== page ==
The Profit and Undercover Billionaire, it is possible to turn around a city
My point is that something can be done when someone with vision takes an active lead. Beverly Hills can make things better, rapidly.
During the Q&A at the recent Beverly Hills Chamber candidate forum, I heard business owners saying the city has never contacted them except to collect taxes.
One owner said his property on Robertson has been vacant for eight years, unable to be rented at any price due to Beverly Hills zoning restrictions and the area’s general lack of parking.
Many properties in Beverly Hills have been vacant for a decade, the length of time the incumbents have been in office. It’s appalling that the city council seems paralyzed, unable to help. Action should have been taken years ago.
I hear incumbents and journalists say it is up to the owners to fix their problems, or that owners should call the city if they need help. It’s unreasonable to expect landlords and business owners to call city hall now asking for help. They are convinced city hall doesn’t care about them.
Listening. Our city council tells everyone what great listeners they are. That’s true if we value having someone who passively listens to complaints.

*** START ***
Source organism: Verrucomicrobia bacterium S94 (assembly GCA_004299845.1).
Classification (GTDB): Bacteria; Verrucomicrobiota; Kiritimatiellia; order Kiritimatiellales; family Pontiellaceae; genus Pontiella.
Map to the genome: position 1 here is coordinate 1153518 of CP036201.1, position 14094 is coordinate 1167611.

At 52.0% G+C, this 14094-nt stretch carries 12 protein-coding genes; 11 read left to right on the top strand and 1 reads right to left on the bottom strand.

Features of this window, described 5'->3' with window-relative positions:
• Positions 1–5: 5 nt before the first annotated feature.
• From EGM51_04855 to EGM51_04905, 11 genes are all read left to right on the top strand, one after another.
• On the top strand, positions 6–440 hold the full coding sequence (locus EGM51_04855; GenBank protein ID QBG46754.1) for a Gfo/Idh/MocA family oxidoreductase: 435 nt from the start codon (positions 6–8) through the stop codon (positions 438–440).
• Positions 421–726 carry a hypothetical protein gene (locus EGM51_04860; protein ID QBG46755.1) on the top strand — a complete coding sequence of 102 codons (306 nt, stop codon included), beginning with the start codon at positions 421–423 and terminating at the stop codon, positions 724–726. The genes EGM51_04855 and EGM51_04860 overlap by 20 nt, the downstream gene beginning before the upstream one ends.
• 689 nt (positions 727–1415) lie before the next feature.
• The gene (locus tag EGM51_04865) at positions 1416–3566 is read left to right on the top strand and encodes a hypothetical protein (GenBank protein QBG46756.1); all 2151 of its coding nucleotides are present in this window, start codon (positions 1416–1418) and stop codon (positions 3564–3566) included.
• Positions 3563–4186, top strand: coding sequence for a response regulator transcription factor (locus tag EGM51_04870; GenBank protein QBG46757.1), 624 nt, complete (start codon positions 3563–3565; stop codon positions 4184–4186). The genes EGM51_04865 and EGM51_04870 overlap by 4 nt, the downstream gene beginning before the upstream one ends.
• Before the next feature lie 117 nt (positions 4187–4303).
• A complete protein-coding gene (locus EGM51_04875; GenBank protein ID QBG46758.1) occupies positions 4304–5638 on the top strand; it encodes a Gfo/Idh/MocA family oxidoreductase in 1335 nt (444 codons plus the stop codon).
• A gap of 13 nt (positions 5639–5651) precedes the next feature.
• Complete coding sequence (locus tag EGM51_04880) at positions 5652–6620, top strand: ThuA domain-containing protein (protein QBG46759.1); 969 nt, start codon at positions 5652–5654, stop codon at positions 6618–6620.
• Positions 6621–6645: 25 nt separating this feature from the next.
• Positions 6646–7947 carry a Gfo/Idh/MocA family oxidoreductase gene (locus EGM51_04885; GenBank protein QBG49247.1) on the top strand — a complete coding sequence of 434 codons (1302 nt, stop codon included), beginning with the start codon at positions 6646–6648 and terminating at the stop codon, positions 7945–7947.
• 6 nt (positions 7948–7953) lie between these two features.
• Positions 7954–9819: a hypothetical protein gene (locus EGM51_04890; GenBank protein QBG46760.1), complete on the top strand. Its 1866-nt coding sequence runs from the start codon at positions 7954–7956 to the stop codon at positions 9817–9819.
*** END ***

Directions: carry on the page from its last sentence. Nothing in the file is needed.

Active listening is more useful. As an innovator, it’s part of my job to listen intently. Once I understand what a problem is, I’m expected to come up with a practical solution. And, to implement it rapidly.
Understanding someone else’s problem is my first step, not the last step. As a city council member I will reach out, show that Beverly Hills is ready to do more than listen. Show that we care about our business owners as people.
I’m Robin Rowe, a candidate running for Beverly City Council. I don’t accept contributions from developers or from anyone. I don’t do paid political advertising. I don’t plaster everybody’s yards with “free” yard signs paid for by special interests. I’m #1 on the ballot in the March 3rd, 2020, election. See you there.